10 Tips to Help Teens to Eat Right

Healthy teens run on beachThis is the second part in a series on healthy eating for teens.

In Teenagers and Healthy Eating: The Challenge,  I laid out some of the difficulties teens face when it comes to eating right. Today I give 10 tips for painlessly guiding teenagers toward healthy food choices.

  1. Set an example. Even when it seems like they aren’t paying attention, or doing the opposite of everything you say, your teens are watching. Pay attention to your eating habits attitude. Are you always snacking, complaining about your weight, or obsessing over calories? You can be open about your struggles, but only up to a point. Try to save the rest for when your teens aren’t around. Parents’ eating habits are the number one influence on their kids adult habits, so think long-term.
  2. Eat meals as a family. I know this is easier said than done, but make a point of eating together at least several times a week.
  3. Educate. Explain to your kids about your food choices. Why is steaming better than frying? What makes a balanced meal? What vitamins and minerals are important? In small doses, let them know the short and long-term effects of unhealthy eating.
  4. Get teens involved. Teenagers are old enough to be responsible for planning a menu or cooking a whole meal or dish. If you haven’t cooked with them until now, it’s not too late to start. Talk about choosing recipes, estimating quantities, and cooking techniques. Take them to the store and show them how to compare prices and choose produce.
  5. Respect their preferences. Teens can surprise you in their willingness to try new things. But don’t try to talk them out of their choices–work with them to find the healthiest alternatives within the limitations they set.
  6. Influence their friends when you can. Teens may worry that their friends will make fun of them for eating healthy foods. Make your house a fun place to hang out, where (mostly) healthy food is served. My teens have even brought their friends into the kitchen to cook. When your child is asked to bring food for a party, suggest something homemade—the friends may even be impressed.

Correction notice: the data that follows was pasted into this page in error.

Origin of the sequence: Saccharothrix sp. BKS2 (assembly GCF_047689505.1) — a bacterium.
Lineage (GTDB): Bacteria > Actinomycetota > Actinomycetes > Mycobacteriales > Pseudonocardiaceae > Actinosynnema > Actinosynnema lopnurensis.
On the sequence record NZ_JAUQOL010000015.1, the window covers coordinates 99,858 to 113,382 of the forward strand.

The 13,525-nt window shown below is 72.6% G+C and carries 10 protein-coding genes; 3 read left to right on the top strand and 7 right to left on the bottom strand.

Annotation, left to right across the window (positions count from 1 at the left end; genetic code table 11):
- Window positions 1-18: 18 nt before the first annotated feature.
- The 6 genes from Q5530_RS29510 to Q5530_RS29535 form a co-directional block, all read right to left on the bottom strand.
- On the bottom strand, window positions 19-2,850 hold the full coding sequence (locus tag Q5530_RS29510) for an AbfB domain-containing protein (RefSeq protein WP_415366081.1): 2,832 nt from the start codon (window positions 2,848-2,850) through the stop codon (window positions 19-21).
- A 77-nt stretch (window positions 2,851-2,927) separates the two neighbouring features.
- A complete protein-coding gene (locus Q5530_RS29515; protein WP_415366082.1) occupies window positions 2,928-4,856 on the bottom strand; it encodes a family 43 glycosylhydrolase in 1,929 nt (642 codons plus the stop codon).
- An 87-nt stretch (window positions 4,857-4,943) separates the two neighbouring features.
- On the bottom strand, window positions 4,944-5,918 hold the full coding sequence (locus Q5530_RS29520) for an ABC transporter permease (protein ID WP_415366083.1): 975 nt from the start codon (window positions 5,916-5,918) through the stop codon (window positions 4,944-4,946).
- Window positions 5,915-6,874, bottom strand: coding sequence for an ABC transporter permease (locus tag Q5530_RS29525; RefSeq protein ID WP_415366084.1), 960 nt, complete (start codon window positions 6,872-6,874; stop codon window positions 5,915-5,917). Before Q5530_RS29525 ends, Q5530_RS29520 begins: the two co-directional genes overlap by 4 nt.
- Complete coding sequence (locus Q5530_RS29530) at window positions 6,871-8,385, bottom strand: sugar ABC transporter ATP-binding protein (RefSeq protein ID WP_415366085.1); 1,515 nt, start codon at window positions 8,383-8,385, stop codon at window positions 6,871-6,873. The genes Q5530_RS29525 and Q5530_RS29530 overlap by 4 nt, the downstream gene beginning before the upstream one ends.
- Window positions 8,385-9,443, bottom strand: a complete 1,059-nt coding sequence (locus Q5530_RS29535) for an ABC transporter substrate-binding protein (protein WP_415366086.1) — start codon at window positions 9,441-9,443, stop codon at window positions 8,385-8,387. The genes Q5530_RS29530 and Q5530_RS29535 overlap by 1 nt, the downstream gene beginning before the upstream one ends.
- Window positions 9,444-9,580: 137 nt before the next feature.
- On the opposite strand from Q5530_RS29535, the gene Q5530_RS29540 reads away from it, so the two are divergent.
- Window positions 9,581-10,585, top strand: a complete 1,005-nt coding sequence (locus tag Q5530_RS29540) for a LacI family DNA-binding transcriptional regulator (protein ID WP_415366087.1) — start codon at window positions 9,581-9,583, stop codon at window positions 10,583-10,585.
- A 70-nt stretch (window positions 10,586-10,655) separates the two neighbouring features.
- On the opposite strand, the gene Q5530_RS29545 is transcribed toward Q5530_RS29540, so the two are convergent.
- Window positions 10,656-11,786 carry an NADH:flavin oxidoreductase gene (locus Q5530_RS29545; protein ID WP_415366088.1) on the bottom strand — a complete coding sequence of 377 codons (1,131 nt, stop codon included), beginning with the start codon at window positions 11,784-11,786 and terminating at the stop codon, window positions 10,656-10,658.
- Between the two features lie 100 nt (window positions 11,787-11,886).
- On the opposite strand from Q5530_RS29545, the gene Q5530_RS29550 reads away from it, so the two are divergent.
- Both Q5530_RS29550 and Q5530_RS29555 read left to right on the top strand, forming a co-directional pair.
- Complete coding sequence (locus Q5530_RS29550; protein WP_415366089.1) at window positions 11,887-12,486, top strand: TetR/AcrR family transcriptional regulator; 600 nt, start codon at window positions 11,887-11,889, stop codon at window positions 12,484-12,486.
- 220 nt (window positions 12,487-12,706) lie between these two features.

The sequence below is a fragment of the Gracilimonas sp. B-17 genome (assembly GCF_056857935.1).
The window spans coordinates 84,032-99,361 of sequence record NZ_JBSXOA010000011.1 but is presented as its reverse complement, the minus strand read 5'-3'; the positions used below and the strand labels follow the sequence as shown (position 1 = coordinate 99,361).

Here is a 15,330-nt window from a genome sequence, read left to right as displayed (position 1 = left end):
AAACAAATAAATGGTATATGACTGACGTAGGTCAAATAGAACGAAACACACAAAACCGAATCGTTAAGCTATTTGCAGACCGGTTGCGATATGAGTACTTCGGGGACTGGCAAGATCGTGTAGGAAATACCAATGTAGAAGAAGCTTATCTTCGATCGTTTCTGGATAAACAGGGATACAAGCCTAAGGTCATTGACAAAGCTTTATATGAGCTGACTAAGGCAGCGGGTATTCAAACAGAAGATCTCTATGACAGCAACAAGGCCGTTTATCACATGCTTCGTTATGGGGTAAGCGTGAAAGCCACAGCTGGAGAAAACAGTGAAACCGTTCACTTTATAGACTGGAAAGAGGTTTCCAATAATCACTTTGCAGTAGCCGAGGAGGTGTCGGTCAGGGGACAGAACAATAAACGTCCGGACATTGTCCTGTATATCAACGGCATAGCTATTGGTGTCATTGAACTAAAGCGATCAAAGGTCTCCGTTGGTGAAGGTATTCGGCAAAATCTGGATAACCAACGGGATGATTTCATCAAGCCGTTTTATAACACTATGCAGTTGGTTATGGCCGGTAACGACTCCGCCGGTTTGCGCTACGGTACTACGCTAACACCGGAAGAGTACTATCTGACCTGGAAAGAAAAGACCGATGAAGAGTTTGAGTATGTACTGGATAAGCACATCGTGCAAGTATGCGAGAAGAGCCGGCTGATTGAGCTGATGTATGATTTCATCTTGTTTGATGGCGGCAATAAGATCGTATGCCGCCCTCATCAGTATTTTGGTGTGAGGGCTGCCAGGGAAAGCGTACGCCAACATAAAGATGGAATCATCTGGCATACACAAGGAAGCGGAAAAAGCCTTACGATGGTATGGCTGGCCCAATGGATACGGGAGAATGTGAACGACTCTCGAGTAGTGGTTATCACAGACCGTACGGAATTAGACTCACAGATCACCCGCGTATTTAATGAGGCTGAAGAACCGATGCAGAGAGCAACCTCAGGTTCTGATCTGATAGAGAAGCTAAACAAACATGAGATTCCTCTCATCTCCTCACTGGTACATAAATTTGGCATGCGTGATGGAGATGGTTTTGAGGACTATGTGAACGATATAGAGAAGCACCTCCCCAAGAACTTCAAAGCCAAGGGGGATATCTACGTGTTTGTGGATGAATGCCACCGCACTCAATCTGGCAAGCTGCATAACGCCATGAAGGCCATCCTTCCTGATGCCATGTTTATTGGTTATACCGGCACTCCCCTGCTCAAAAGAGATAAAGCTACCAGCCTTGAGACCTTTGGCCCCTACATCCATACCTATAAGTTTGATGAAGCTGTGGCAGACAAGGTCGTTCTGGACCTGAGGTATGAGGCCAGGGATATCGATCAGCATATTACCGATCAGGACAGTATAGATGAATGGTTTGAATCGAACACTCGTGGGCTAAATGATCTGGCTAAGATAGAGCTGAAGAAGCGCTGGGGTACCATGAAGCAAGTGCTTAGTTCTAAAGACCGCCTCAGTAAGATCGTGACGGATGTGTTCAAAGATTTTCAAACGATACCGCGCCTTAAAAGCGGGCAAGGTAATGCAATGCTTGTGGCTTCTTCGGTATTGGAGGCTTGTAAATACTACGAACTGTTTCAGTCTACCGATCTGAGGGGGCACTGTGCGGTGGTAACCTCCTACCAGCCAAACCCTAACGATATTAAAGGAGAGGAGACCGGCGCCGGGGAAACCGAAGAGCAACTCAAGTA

7. Keep healthy foods available, both cooked and uncooked. If you wait until your teen is hungry to start cooking, it’s too late. Teens often eat whatever is in sight, although they may complain. I’ve learned that the more vegetables I serve, the more gets eaten.
  8. Encourage kids to take food from home instead of buying fast food. A stylish insulated bag can help, along with setting spending limits that allow some choice.
  9. Know your limitations. Make it clear to your teens how far you are willing to do in terms of shopping, food preparation, budget, and menu choices. Becoming a martyr to your kids’ food whims never helps.
  10. Know when to intervene. If you suspect that your teen has an eating disorder, speak about it with a professional and bring the child for treatment as necessary.
Ultimately, our teens will grow up and make their own choices. All we can do is guide them for the short time they live under our roof.

Do you use any of these techniques? How do you steer your kids toward healthier eating?

You may also enjoy:

Starting Solids  the Easy Way


Ten Tips for Freezing for a Crowd

Foods for Putting Quick Meals Together

: image by Mike Baird




  1. We do a couple of these, and have to work around a few others due to my kid’s reluctance to eat leftovers or carry anything that would serve as a lunch bag. We do have lots of healthy food around the house, and eat well and together more nights than not. He has helped me with my own family/vegetarian meal planning site, and understands nutrition pretty well. I’m working on him cooking more often, but he has mastered some basic, healthy things. I’m hoping when he starts living on his own he’ll want to make real, tasty food at home.

  2. We have two teen girls in the neighborhood that will invite themselves over if they find out we are having stir fry for dinner. Something that is a quick, no thought dinner at our house is a treat for them. lol

    I started making my kids lunches again last year because they weren’t making good choices buying their lunches. I think this is helping them tremendously with other food choices throughout the day. Especially since our son eats a ton right now at 13. School lunches aren’t near enough food for him and he’d just get unhealthy leftovers from all his friends.

    I try to ask them to come up with a meal idea each week (besides pizza) so I know they’ll at least have one preferred dinner. Definitely not easy since I usually get the “I don’t care” until I come up with something they don’t want. {sigh}